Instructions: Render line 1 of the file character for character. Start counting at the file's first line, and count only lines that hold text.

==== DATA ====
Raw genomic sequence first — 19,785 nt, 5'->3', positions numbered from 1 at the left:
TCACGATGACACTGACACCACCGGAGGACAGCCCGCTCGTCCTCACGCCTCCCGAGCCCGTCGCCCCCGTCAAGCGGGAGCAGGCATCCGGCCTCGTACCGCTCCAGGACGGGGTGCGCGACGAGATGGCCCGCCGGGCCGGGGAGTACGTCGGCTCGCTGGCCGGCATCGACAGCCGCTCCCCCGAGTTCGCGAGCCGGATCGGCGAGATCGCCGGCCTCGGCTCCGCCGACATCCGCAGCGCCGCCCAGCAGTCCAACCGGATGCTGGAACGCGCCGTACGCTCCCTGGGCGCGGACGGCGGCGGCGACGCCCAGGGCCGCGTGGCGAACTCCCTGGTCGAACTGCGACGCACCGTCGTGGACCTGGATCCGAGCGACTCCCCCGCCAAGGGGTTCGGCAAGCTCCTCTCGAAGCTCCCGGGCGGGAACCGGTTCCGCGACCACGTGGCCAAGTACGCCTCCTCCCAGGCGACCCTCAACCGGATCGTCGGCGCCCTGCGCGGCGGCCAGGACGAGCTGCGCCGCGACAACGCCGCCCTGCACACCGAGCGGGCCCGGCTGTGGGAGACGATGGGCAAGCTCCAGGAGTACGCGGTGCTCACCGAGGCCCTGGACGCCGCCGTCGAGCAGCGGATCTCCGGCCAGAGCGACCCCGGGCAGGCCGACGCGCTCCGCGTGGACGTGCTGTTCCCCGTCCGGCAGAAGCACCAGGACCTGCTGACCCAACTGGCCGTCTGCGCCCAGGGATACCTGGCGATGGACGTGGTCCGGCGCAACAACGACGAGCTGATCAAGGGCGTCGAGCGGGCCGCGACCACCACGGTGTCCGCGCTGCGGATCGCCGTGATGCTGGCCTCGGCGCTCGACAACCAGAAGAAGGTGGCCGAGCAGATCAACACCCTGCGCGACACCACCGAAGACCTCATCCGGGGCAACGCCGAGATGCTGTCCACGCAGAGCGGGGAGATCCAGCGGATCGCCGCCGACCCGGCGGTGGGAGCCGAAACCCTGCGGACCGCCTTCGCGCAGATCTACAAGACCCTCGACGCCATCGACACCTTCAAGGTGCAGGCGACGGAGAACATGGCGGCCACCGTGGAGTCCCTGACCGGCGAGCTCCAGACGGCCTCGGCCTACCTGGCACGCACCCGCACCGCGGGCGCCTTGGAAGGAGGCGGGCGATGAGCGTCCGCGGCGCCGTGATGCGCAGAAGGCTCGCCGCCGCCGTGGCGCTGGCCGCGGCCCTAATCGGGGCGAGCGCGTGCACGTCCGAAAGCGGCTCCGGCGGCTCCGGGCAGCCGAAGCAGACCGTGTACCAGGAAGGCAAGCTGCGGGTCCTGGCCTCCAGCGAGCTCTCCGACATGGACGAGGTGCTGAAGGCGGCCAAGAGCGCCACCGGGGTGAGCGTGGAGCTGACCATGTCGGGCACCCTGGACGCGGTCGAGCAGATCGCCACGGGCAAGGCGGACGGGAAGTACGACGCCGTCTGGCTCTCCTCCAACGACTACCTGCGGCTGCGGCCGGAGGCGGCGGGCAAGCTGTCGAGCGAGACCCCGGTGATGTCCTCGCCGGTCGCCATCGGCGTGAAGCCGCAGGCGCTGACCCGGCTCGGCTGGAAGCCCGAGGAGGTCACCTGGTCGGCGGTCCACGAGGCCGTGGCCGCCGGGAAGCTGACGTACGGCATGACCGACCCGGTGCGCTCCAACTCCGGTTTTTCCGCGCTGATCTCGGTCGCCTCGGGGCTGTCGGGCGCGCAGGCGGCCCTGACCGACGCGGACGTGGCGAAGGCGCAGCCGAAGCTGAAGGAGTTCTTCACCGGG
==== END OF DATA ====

Raw genomic sequence first — 19,785 nt, 5'->3', positions numbered from 1 at the left: